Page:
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A Man for All Markets by Edward O. Thorp
3Com Palm IPO, Albert Einstein, asset allocation, beat the dealer, Bernie Madoff, Black Swan, Black-Scholes formula, Brownian motion, buy low sell high, carried interest, Chuck Templeton: OpenTable, Claude Shannon: information theory, cognitive dissonance, collateralized debt obligation, compound rate of return, Credit Default Swap, credit default swaps / collateralized debt obligations, diversification, Edward Thorp, Erdős number, Eugene Fama: efficient market hypothesis, financial innovation, George Santayana, German hyperinflation, Henri Poincaré, high net worth, High speed trading, index arbitrage, index fund, interest rate swap, invisible hand, Jarndyce and Jarndyce, Jeff Bezos, John Meriwether, John Nash: game theory, Kenneth Arrow, Livingstone, I presume, Long Term Capital Management, Louis Bachelier, margin call, Mason jar, merger arbitrage, Murray Gell-Mann, Myron Scholes, NetJets, Norbert Wiener, passive investing, Paul Erdős, Paul Samuelson, Pluto: dwarf planet, Ponzi scheme, price anchoring, publish or perish, quantitative trading / quantitative ﬁnance, race to the bottom, random walk, Renaissance Technologies, RFID, Richard Feynman, Richard Feynman, risk-adjusted returns, Robert Shiller, Robert Shiller, rolodex, Sharpe ratio, short selling, Silicon Valley, statistical arbitrage, stem cell, survivorship bias, The Myth of the Rational Market, The Predators' Ball, the rule of 72, The Wisdom of Crowds, too big to fail, Upton Sinclair, value at risk, Vanguard fund, Vilfredo Pareto, Works Progress Administration
To get quick approximate answers to compound interest problems like these, accountants have a handy trick called “the rule of 72.” It says: If money grows at a percentage R in each period then, with all gains reinvested, it will double in 72/R periods. Example: Your money grows at 8 percent per year. If you reinvest your gains, how long does it take to double? By the rule of 72, it takes 72 ÷ 8 = 9 years, since a period in this example is one year. Example: The net after-tax return from your market-neutral hedge fund averages 12 percent a year. You start with $1 million and reinvest your net profits. How much will you have in twenty-four years? By the rule of 72, your money doubles in about six years. Then it doubles again in the next six years, and so forth, for 24 ÷ 6 = 4 doublings. So it multiplies by 2 × 2 × 2 × 2 = 16 and becomes $16 million. For more on the rule of 72, see appendix C.
The return series depends on the time period and on the specific index chosen. Appendix C * * * THE RULE OF 72 AND MORE The rule of 72 gives quick approximate answers to compound interest and compound growth problems. The rule tells us how many periods it takes for wealth to double with a specified rate of return, and is exact for a rate of 7.85 percent. For smaller rates, doubling is a little quicker than what the rule calculates; for greater rates, it takes a little longer. The table compares the rule in column 2 with the exact value in column 3. The “exact rule” column shows the number that should replace 72 to calculate each rate of return. For an 8 percent return, the number, rounded to two decimal places, is 72.05, which shows how close the rule of 72 is. Notice that the number in column 4 for the exact rule should equal the column 1 return per period multiplied by the corresponding values in column 3 (actual number of periods to double), but that the column 4 figures don’t quite agree with this.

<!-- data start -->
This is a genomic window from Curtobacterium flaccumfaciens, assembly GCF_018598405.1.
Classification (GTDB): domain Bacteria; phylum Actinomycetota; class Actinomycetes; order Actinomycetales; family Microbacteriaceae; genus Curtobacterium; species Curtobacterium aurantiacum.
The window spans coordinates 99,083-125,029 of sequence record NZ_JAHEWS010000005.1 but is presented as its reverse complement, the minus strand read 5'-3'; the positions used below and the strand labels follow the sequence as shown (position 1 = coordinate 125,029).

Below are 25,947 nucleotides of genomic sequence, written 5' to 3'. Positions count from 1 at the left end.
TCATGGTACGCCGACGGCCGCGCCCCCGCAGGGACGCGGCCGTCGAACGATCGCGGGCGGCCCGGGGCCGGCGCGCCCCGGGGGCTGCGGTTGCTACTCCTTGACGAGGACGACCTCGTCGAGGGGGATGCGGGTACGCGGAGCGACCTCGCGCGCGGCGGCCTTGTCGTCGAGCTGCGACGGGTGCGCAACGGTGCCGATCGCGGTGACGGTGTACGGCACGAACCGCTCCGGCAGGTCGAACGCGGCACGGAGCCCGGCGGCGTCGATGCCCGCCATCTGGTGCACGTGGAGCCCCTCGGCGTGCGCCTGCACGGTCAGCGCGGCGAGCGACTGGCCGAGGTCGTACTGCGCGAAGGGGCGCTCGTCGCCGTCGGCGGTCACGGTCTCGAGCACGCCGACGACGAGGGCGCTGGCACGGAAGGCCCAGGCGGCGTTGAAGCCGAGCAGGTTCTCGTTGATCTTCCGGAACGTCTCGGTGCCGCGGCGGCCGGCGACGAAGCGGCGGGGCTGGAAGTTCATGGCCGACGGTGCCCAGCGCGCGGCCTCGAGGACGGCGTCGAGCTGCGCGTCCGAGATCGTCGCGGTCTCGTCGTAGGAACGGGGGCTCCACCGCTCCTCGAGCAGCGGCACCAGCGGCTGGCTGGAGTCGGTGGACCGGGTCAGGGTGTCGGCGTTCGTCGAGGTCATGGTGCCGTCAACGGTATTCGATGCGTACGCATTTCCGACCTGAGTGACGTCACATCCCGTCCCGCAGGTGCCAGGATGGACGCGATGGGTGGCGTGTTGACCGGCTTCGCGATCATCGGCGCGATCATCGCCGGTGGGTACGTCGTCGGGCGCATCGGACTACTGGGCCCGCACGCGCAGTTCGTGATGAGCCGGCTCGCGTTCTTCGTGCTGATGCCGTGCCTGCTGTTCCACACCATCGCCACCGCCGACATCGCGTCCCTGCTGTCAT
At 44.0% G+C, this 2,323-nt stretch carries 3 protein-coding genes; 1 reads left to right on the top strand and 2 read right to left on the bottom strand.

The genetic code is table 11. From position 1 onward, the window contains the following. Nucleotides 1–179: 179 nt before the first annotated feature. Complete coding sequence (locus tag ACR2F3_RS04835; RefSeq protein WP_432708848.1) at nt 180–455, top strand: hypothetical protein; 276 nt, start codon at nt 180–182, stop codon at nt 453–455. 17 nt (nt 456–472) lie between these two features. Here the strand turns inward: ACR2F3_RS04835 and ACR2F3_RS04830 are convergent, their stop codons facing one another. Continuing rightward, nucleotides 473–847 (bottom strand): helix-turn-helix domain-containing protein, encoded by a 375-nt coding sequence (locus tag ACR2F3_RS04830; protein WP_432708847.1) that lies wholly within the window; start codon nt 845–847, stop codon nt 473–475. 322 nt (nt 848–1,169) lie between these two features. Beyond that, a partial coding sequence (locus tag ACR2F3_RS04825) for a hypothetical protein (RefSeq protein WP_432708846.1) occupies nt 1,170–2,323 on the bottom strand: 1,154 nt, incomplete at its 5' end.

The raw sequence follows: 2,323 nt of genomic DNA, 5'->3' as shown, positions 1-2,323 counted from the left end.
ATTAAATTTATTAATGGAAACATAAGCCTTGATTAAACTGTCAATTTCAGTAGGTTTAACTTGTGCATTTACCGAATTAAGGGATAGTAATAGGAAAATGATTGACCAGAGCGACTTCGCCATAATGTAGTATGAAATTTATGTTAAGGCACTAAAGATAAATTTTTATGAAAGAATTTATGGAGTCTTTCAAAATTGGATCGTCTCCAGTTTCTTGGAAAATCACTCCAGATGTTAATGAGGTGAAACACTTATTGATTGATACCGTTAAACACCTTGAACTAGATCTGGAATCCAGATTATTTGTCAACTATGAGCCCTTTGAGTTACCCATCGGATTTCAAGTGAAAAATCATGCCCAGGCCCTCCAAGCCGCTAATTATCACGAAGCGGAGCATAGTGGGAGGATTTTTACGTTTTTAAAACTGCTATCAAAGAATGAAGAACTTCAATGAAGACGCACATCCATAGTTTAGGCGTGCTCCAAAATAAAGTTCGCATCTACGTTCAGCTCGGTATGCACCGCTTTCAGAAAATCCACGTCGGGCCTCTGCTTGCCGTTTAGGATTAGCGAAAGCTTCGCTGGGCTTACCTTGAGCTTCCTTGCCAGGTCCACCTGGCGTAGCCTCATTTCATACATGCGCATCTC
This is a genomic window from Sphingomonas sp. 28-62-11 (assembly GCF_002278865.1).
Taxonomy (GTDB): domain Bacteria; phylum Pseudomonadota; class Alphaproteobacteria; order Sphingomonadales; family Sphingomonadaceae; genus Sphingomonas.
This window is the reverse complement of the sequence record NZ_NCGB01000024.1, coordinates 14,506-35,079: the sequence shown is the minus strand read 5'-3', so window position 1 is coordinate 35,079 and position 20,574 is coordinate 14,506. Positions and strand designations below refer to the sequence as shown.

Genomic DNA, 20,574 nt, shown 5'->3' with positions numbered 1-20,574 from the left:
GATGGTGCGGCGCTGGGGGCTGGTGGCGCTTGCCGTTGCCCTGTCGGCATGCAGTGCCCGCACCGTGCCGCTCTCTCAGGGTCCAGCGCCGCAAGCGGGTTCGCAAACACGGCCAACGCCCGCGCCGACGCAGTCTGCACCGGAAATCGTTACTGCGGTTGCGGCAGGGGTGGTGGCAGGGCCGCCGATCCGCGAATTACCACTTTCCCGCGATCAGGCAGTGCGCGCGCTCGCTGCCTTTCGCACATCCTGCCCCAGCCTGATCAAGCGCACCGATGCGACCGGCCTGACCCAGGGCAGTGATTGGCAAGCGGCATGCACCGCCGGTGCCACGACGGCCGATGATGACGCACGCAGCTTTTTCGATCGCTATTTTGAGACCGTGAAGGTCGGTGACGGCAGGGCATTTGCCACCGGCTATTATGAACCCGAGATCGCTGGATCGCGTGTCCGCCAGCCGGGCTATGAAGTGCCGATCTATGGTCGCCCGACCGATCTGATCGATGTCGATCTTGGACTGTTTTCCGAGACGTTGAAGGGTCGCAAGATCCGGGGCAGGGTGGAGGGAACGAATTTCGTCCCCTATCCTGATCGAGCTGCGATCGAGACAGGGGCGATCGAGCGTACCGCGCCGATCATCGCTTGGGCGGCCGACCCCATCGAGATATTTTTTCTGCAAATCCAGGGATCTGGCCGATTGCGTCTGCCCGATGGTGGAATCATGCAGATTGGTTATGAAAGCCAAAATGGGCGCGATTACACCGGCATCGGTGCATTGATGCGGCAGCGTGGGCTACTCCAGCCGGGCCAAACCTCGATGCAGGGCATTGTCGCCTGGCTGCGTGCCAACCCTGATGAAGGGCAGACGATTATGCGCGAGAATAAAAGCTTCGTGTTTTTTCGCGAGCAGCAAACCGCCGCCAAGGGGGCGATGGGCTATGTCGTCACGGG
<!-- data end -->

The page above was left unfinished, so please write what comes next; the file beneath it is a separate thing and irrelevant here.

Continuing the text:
Practice in the UK adds six zeros at each stage so a billion has twelve zeros, etc. one standard deviation Standard deviation indicates the size of a typical fluctuation around an average value. to the news See Nassim Taleb’s readable and insightful book Fooled by Randomness. quick mental estimate By the rule of 72, discussed later, a 24 percent annual growth rate doubles money in about 72/24=3 years. After nine years we have three doublings, to two, then four, and finally eight times the starting value. But it actually takes about 3.22 years because the rule of 72 underestimates the doubling time more and more as rates increase beyond 8 percent. of the Alamo The story of this epic battle and the subsequent ordeals of those held captive by the Japanese is told by Eric Morris in Corregidor: The American Alamo of World War II, Stein and Day, New York, 1981, reprinted paperback, Cooper Square Press, New York, 2000.
Financial Independence by John J. Vento
Affordable Care Act / Obamacare, Albert Einstein, asset allocation, diversification, diversified portfolio, estate planning, financial independence, fixed income, high net worth, Home mortgage interest deduction, money market fund, mortgage debt, mortgage tax deduction, oil shock, Own Your Own Home, passive income, risk tolerance, the rule of 72, time value of money, transaction costs, young professional, zero day